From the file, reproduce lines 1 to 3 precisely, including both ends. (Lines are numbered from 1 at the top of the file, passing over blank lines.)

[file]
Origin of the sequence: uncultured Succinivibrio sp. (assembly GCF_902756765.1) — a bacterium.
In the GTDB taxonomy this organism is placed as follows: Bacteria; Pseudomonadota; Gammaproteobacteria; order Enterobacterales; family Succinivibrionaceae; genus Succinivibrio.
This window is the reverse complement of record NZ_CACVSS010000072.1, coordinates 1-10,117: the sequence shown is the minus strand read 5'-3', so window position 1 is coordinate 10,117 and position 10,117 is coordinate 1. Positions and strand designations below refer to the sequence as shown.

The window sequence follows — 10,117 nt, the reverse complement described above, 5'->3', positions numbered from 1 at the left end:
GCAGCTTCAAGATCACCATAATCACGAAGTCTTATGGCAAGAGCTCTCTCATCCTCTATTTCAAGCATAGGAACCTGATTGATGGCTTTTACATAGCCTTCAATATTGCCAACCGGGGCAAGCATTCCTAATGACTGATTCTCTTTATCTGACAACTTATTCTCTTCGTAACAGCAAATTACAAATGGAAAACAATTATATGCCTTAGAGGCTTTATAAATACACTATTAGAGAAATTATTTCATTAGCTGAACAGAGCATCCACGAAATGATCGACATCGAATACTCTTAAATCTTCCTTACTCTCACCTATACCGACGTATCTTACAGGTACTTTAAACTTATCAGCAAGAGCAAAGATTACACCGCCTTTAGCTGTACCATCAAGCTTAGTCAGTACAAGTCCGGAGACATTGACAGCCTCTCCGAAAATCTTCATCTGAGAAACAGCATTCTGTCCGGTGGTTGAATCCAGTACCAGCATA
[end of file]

Origin of the sequence: uncultured Succinivibrio sp. (assembly GCF_902756765.1) — a bacterium.
In the GTDB taxonomy this organism is placed as follows: Bacteria; Pseudomonadota; Gammaproteobacteria; order Enterobacterales; family Succinivibrionaceae; genus Succinivibrio.
This window is the reverse complement of record NZ_CACVSS010000072.1, coordinates 1-10,117: the sequence shown is the minus strand read 5'-3', so window position 1 is coordinate 10,117 and position 10,117 is coordinate 1. Positions and strand designations below refer to the sequence as shown.